Blog / 16 June 2013

Abandoned paddies

Abandoned paddies


Abandoned paddies

In Teluk Meranti, we are welcomed by the kepala desa (administrative village head) and around twenty villagers, including four women. The women tell us that the children show signs of itching, coughing and fatigue. Their main income comes from rubber and small palm oil plantations – the latter just starting up. Before 2010, there were rice paddies here, providing work for half of the people from the village. When the palm oil plantations came, people left their fields for wage work. Some paddies were flooded because of the plantation canals. They buy their food at the market, and don’t grow vegetables themselves.




Planting rubber

RAPP has promised to meet the condition of reserving 5% of their concession and planting it for the residents. The villagers chose rubber. The planting was supposed to be finished in 2011, but the company has yet to come through. According to these people, there are fewer fish because of the sedimentation caused by the plantations. The biggest worry of the kepala desa is the future land use for the villagers. The village has applied for a hutan desa (’village forest’) permit, a licence to manage a certain part of the wood in a sustainable way, but the Ministry of Forestry rejected their appeal. The area was given into concession to a plantation company, causing the villagers to be banned from this area.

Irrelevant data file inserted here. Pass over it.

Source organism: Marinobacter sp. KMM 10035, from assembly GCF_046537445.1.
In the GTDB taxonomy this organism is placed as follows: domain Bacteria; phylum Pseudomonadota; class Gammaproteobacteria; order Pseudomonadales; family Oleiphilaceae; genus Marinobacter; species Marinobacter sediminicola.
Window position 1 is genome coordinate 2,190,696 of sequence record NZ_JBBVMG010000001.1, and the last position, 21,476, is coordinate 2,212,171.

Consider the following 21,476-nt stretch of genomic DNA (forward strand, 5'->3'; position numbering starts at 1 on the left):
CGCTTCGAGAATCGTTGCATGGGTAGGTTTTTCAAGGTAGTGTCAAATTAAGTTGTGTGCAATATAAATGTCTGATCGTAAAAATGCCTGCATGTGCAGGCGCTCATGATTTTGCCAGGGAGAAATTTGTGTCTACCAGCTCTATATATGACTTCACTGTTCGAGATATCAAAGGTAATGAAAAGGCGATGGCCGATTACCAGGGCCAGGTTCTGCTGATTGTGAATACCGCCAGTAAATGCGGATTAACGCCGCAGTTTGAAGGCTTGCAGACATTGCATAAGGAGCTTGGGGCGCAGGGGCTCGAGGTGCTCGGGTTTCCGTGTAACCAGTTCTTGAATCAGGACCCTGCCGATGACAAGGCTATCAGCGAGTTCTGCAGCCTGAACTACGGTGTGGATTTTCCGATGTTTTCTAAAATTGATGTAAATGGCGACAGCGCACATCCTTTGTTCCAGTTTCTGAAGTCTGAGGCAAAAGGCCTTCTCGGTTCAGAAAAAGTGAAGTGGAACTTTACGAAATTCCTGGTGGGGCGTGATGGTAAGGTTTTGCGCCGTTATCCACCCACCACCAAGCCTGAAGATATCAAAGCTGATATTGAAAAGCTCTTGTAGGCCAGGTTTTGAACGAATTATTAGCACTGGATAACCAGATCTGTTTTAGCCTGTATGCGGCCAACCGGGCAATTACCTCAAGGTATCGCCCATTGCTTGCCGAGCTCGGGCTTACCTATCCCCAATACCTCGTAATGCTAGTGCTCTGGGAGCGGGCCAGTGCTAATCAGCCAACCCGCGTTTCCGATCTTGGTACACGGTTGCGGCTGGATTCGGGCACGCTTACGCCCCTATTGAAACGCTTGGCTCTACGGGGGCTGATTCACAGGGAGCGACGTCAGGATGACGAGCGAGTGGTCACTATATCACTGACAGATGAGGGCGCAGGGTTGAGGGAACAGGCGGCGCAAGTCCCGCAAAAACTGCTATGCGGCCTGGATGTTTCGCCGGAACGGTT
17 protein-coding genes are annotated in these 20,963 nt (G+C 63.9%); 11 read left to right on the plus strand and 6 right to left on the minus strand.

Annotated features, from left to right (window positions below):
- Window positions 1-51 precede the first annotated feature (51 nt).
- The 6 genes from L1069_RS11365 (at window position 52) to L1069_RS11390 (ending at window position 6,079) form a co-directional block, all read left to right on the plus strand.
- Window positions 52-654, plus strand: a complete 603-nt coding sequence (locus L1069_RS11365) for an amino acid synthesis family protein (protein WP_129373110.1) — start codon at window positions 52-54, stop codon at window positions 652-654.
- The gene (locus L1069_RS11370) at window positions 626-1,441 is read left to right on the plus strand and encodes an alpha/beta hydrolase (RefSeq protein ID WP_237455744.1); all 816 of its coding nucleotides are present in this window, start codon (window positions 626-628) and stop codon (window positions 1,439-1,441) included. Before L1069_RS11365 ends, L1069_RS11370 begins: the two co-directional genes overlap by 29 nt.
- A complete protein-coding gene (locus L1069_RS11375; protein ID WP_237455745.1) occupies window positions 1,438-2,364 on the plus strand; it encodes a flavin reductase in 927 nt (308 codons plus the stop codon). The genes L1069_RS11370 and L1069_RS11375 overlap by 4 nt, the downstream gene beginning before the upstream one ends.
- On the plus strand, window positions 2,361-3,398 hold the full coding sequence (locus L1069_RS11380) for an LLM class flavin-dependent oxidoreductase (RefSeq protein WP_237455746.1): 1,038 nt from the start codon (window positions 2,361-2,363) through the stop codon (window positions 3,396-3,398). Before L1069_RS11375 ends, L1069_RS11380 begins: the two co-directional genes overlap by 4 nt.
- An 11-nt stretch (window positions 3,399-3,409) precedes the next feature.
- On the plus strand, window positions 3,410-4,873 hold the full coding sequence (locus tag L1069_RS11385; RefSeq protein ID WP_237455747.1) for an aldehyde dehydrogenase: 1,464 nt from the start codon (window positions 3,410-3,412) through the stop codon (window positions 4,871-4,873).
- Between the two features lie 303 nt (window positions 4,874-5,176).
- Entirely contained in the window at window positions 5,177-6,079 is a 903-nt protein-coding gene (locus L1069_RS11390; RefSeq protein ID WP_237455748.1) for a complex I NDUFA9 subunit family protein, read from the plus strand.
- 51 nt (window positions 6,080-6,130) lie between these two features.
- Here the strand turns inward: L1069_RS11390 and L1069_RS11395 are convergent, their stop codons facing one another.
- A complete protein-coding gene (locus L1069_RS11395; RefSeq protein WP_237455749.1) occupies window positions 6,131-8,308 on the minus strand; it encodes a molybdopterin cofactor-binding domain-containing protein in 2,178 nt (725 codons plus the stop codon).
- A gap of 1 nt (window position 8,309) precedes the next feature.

Land use plan

Our conclusion is that first and foremost, this village needs a land use plan, recognised by all parties. There is a lot of knowledge and experience in the field of spatial planning in the Netherlands, which could be of great help to the people in this area.


Before we depart, Rob gives us his vision on the current state of the river. He explains that the effects of an intervention in a river system depend on all sorts of unpredictable coincidences and het tells anecdote from when he was working at Rijkswaterstaat. In a laboratory a watershed was simulated. The exact same upstream intervention was done twice, but the first time the water flowed towards the left and the next time towards the right. The scientists in the laboratory never found outwhy this occurred.


Next we go to Pekan Baru, to prepare for the meeting at 'BWS': the provincial body for catchment management, which is part of the Ministry for Spatial Planning (PU). Zen from Telapak invited various stakeholders to do an inventory of problems in Kampar basin. The list of invitees is long: in addition to governments, citizens and NGOs also pulp & paper factory RAPP and GAPKI Riau are invited.

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